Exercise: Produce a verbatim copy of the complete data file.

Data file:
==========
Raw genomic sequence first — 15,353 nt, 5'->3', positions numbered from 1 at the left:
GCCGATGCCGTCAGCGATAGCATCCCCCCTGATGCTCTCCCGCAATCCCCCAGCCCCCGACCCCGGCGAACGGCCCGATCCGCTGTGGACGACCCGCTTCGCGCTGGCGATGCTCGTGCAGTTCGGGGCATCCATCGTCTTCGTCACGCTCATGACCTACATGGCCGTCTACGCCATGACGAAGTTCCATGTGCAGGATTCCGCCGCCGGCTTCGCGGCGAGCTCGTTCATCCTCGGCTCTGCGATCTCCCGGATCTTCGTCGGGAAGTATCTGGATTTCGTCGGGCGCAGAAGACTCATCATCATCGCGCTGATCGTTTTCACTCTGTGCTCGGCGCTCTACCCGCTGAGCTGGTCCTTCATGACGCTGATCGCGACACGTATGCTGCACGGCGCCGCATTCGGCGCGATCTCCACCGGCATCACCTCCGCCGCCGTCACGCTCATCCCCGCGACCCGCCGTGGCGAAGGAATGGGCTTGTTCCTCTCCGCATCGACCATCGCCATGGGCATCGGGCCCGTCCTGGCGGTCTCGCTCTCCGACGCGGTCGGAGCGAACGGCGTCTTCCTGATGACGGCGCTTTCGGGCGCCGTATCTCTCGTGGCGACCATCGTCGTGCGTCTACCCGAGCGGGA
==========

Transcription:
Raw genomic sequence first — 15,353 nt, 5'->3', positions numbered from 1 at the left:
GCCGATGCCGTCAGCGATAGCATCCCCCCTGATGCTCTCCCGCAATCCCCCAGCCCCCGACCCCGGCGAACGGCCCGATCCGCTGTGGACGACCCGCTTCGCGCTGGCGATGCTCGTGCAGTTCGGGGCATCCATCGTCTTCGTCACGCTCATGACCTACATGGCCGTCTACGCCATGACGAAGTTCCATGTGCAGGATTCCGCCGCCGGCTTCGCGGCGAGCTCGTTCATCCTCGGCTCTGCGATCTCCCGGATCTTCGTCGGGAAGTATCTGGATTTCGTCGGGCGCAGAAGACTCATCATCATCGCGCTGATCGTTTTCACTCTGTGCTCGGCGCTCTACCCGCTGAGCTGGTCCTTCATGACGCTGATCGCGACACGTATGCTGCACGGCGCCGCATTCGGCGCGATCTCCACCGGCATCACCTCCGCCGCCGTCACGCTCATCCCCGCGACCCGCCGTGGCGAAGGAATGGGCTTGTTCCTCTCCGCATCGACCATCGCCATGGGCATCGGGCCCGTCCTGGCGGTCTCGCTCTCCGACGCGGTCGGAGCGAACGGCGTCTTCCTGATGACGGCGCTTTCGGGCGCCGTATCTCTCGTGGCGACCATCGTCGTGCGTCTACCCGAGCGGGA